Start your morning at Pier 11, at the foot of Wall Street in Lower Manhattan, where you can pick up an unlimited East River Ferry day pass for $12 and hop on board. Savor the breeze in your hair and the iconic buildings that pass by in the panorama as you float away from the island. The first stop from Wall Street/Pier 11 going north up the river is Brooklyn Bridge Park/DUMBO, so that's a good place to begin.
Fulton Ferry Landing/DUMBO
The historic Fulton Ferry Landing was the site of the first ferry service from Brooklyn to Manhattan, in 1642. The landing got its name from Robert Fulton, who inaugurated steamboat ferry service between the two cities in 1814 (he invented the steamboat, as you'll remember). Purchase a treat from the Brooklyn Ice Cream Factory, located in a 1920s fireboat house, and settle on a bench to take in views of the Brooklyn Bridge and the Lower Manhattan cityscape. On Saturdays at 3pm, Bargemusic, a floating concert hall, located on the south side of the pier, hosts free neighborhood family concerts.
A short walk on Water Street (and under the Brooklyn Bridge) takes you to DUMBO, an intriguing former manufacturing district notable for its cobblestone streets, spacious galleries, like the lofty powerHouse Arena, and specialty boutiques, such as Japan-centric Zakka and Jacques Torres Chocolate. It's also home to the DUMBO Arts Center, which presents creative programming all year round. Check out our "Must-See DUMBO" slideshow for more ideas. Then hop back on the ferry and head for Williamsburg.
The next stop, Schaefer Landing, is in the developing South Williamsburg, where you can find restaurants—notably, the venerable Peter Luger Steak House—as well as shops and bars. Stop here for a stroll or continue on to North Williamsburg.
North Williamsburg/North 6th Street
The Brooklyn Flea's latest outpost has landed in Williamsburg, just south of East River State Park (where you can find even more free summer concerts), a block from where the ferry docks. Meander through the maze of vendors, selling everything from original, handmade jewelry and art to vintage clothing and antiques, right on the Williamsburg waterfront. The Williamsburg Flea takes place on Sundays from 10am to 6pm. But if you happen to have landed there on a Saturday, check out Smorgasburg, the all-food market that takes over the space with nearly 100 local vendors each week, ranging from established carts like Asia Dog and Red Hook Lobster Pound to up-and-comers. Smorgasburg is open on Saturdays from 11am to 6pm.
Then wander into the heart of Williamsburg, a bustling 'hood loaded with galleries, boutiques and vintage shops like Buffalo Exchange, not to mention local craft beers, like those from Brooklyn Brewery, which offers tours and tastings throughout the week and hosts a Friday-night happy hour. Then head back to the ferry, which continues on to Greenpoint and then Long Island City, in Queens, before heading to its final stop, East 34th Street in Manhattan.
Hunters Point South/Long Island City
If you're looking to wrap up your day's journey with an elegant riverside dinner, get off at Hunters Point South, not far from Water's Edge Restaurant, known for its seafood and spectacular views. And if it's still early for dinner when you arrive, venture inland to MoMA PS1, the Museum of Modern Art affiliate devoted to innovative contemporary art. Every summer Saturday, through September 8, the museum hosts Warm Up, its annual outdoor series of experimental live music, performance, art and DJs. Be sure to head back in time to catch the last ferry back to Manhattan.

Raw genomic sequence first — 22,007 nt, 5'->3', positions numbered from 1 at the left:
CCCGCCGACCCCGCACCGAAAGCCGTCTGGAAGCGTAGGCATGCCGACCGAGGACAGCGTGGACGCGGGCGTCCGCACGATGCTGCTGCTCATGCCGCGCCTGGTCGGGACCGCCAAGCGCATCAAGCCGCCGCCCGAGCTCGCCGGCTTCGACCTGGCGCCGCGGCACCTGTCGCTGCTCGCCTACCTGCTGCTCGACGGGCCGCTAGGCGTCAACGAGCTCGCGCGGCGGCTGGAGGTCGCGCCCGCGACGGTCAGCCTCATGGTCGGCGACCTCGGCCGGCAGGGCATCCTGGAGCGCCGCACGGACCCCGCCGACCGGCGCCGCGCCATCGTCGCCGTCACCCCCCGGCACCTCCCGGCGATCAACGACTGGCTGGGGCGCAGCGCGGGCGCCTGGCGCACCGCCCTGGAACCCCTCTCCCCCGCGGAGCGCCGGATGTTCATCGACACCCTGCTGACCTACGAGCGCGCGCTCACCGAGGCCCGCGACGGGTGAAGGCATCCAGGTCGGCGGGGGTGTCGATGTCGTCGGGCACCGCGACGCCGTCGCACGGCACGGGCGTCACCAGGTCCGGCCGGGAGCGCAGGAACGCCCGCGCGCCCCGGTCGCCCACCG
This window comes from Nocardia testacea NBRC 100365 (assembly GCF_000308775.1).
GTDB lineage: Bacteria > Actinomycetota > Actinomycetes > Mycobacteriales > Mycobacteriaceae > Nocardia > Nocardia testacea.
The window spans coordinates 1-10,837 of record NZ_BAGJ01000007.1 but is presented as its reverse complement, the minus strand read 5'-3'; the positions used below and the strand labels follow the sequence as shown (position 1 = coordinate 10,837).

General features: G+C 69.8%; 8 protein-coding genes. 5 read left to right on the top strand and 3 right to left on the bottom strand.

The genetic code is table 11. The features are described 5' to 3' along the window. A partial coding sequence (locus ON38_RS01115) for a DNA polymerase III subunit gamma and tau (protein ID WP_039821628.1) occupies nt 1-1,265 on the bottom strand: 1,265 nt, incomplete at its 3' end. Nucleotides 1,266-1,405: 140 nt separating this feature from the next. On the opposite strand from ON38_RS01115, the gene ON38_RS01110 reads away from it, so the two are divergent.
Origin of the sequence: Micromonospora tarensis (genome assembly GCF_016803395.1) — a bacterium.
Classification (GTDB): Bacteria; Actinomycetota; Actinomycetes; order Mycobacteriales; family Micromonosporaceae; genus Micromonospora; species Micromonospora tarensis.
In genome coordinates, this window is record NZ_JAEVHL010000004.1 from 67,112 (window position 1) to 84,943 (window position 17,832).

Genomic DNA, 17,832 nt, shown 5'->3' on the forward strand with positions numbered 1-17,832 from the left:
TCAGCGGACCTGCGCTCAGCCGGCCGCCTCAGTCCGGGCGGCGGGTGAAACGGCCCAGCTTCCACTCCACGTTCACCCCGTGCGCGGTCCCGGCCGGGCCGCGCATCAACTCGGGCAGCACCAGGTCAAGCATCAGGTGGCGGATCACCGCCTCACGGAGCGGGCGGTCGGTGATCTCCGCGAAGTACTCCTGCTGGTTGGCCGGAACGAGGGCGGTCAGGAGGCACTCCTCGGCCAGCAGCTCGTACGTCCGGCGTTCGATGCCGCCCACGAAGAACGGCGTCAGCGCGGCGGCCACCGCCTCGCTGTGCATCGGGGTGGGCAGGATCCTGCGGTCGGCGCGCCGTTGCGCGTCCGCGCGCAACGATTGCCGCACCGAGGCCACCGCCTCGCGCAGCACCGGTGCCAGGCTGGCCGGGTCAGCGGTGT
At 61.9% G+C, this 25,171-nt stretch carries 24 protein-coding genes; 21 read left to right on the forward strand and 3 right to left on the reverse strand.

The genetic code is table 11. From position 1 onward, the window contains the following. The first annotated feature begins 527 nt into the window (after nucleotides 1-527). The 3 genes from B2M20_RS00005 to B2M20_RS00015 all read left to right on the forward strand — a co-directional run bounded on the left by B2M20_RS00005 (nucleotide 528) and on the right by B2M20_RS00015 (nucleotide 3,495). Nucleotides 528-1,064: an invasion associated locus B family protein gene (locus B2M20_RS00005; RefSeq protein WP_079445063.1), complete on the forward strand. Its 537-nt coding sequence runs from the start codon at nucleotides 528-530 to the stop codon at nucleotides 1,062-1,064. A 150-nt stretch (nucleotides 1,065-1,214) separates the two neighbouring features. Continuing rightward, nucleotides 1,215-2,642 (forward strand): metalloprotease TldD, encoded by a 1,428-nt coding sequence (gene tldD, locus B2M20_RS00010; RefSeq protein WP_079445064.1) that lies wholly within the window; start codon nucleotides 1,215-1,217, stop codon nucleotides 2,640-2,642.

Day Three: Governors Island
Riverside Ride to the Governors Island Ferry (Saturdays and Sundays through September 30 and Labor Day)
If you have a bicycle, start your day at the top of East River Park, near 12th Street, and ride down the East River Waterfront Esplanade, a two-mile public path that runs along the river to the southernmost tip of Manhattan. Hop off when you reach the Battery Maritime Building, at 10 South Street, to catch the ferry to Governors Island. (If you don't have a bike, start your day at the ferry; you can rent a bike on the island.) Generally, ferries depart every 45 minutes and the ride is free. Check the schedule for further details.
Bike Around the Island
Once you're on the island, you'll want to rent a bike if you didn't bring one. A short stroll from the ferry terminal, Bike and Roll has bikes for adults and children, as well as bike seats and attachable wagons for the wee ones.
Governors Island's 172 picturesque acres make it ideal for cycling. And because no cars are allowed, the biking there is more leisurely—and safer—than anywhere else in the City. Feel free to cruise past the Island's two historical forts and over 50 landmarked buildings at your own pace. Or loop around the 2.2-mile promenade that circles the Island.
Lunch on the Beach
When it's time to eat, you'll find a wide selection of choices. Governors Beach Club serves nachos with chili or pulled pork, smoked barbecue wings with blue cheese, veggie burgers, and other summertime delicacies, while the Backstage Café serves lighter fare, all made with ingredients from the Island's own sustainable farm and other local sources. King Avenue Food Court and Picnic Point vendors offer coffee, snacks and more-substantial fare. Among Food Court choices are Perfect Picnic for cheeses and charcuterie; Veronica's Kitchen, serving jerk chicken and curried goat; and Pete's for hot sandwiches. Picnic Point food offerings include Little Eva's for seafood and salads, and Fauzia's Heavenly Delight specializes in Caribbean chicken and lamb dishes.